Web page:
Thursday, June 16, 2016

Ridgway &Owl Creek Pass (6/15/2016)

Before getting to the real subject of this posting, I want to share a few photos of a recent sunset that was extraordinary.  Looking directly toward the sunset, it wasn't much different than many others.
However, gigantic clouds to the southeast took on a red glow.
And there was more color to the southwest.
Finally, looking north over Grand Mesa, the color was also spectacular.
All in all, it was one of the more colorful sunsets I've seen recently, and I hope you enjoyed it.

Now, about my visit to Ridgway.  A month ago, I showed a photo of a house I had seen, but didn't know anything about it.  A little research told me it was the home of actor Dennis Weaver.  Many will remember him as the gimpy legged deputy on TV's "Gunsmoke" series.  Later, he was a Deputy Marshal in the Series "McCloud".  I learned that he played many roles in both TV and movies, and that he was a vegetarian and an environmentalist.  He collaborated with John Denver on projects and started a foundation to feed the poor in Los Angeles.  His nearly 10,000 square foot home was designed to be environmentally friendly by a man who has built many such homes in New Mexico.

The walls of the house are 30 inches thick, being constructed of old tires filled with sand and covered with adobe.  With solar panels, the house is completely off the grid.  Although Weaver died in 2006, his family continues to live there, but I've heard it's now for sale.  Would be quite a place for some of my wealthy followers.

I also happened upon Dennis Weaver Memorial Park, located in Ridgway.  Several miles of hiking and mountain biking trails are available, plus access to the Uncompahgre River.  There is a mound of boulders that serves as a base for an eagle sculpture, since Weaver had a thing for eagles and even wrote a poem about one.  The park has a supply of small stones for use by visitors to build "prayer stacks", and there are stacks all over the place.

Next, I drove up Owl Creek Pass Road, which begins nearby.  It was a beautiful day and I was happy to be heading into the mountains, although this pass is not as high as others in the area.  That's why this one is always open earlier than the others, which are still closed by snow and probably won't open until July.  It is also the easiest pass to negotiate, with no steep drop-offs and mostly a wide road.  From the road, one gets a good view of the Cimarron Range, including Chimney Rock and Courthouse Mountain.  These were featured prominently as background scenery in the 1969 movie "True Grit", starring John Wayne and Glen Campbell.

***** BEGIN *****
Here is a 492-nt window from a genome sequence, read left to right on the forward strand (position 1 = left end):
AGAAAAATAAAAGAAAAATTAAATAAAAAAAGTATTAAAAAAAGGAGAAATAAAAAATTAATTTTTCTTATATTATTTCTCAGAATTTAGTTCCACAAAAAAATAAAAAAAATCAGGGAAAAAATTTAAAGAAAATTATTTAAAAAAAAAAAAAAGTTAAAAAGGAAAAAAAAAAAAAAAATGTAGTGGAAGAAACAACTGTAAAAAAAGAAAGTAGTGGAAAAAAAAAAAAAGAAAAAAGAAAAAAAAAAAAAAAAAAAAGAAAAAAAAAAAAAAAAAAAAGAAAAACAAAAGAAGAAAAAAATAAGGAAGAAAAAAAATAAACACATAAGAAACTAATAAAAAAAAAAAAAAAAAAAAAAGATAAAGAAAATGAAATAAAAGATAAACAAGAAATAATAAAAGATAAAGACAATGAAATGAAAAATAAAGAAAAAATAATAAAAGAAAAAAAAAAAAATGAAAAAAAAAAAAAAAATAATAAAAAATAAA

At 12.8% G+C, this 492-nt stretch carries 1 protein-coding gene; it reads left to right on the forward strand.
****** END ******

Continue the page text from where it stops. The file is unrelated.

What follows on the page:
The pass is home to huge aspen groves, making it one of the more colorful and popular drives in the autumn.

Near the summit, locally famous Deb's Meadow is where the climactic scene of the movie was filmed.  Here Rooster Cogburn, played by The Duke, galloped his horse across the meadow with a rifle in one hand and a pistol in the other, reins in his teeth, firing at the bad guys, led by Robert Duvall as a murderer in one of his early roles.

At the summit, the large boulder is where they filmed a scene of Rooster and the young woman Matty Ross camping for the night.  In a small town like Ridgway, all these locations are still considered to be important landmarks.

Just past the summit, I took a spur road, signed "West Fork", that I've never taken before.  I know there are some hiking trails off that road, but I also read once there is a waterfall somewhere along the road.  Shortly after making the turn, I began to encounter snow.
Obviously, the road had been plowed recently, otherwise it would have been impassable.  In fact, after passing a few snow patches, I came face to face with the snow plow.  At his point, I turned around and got back on the main road to continue on down the north side of the mountain.  That will be the subject of my next travelogue.

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